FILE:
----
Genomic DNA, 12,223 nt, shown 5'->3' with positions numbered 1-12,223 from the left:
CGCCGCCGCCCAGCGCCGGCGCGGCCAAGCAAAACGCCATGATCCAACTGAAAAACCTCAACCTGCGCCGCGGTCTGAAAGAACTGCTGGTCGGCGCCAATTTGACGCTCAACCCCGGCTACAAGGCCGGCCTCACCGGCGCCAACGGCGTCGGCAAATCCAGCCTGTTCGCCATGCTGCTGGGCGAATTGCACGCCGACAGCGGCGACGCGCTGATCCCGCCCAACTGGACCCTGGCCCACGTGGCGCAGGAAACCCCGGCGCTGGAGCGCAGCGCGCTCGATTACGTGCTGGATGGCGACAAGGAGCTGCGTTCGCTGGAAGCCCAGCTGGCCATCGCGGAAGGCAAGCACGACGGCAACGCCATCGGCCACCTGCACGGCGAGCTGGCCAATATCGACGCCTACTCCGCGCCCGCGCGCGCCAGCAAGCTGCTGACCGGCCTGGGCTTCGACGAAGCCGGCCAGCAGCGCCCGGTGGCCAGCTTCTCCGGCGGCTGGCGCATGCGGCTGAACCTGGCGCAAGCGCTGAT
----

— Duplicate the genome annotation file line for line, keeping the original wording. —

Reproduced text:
Genomic DNA, 12,223 nt, shown 5'->3' with positions numbered 1-12,223 from the left:
CGCCGCCGCCCAGCGCCGGCGCGGCCAAGCAAAACGCCATGATCCAACTGAAAAACCTCAACCTGCGCCGCGGTCTGAAAGAACTGCTGGTCGGCGCCAATTTGACGCTCAACCCCGGCTACAAGGCCGGCCTCACCGGCGCCAACGGCGTCGGCAAATCCAGCCTGTTCGCCATGCTGCTGGGCGAATTGCACGCCGACAGCGGCGACGCGCTGATCCCGCCCAACTGGACCCTGGCCCACGTGGCGCAGGAAACCCCGGCGCTGGAGCGCAGCGCGCTCGATTACGTGCTGGATGGCGACAAGGAGCTGCGTTCGCTGGAAGCCCAGCTGGCCATCGCGGAAGGCAAGCACGACGGCAACGCCATCGGCCACCTGCACGGCGAGCTGGCCAATATCGACGCCTACTCCGCGCCCGCGCGCGCCAGCAAGCTGCTGACCGGCCTGGGCTTCGACGAAGCCGGCCAGCAGCGCCCGGTGGCCAGCTTCTCCGGCGGCTGGCGCATGCGGCTGAACCTGGCGCAAGCGCTGAT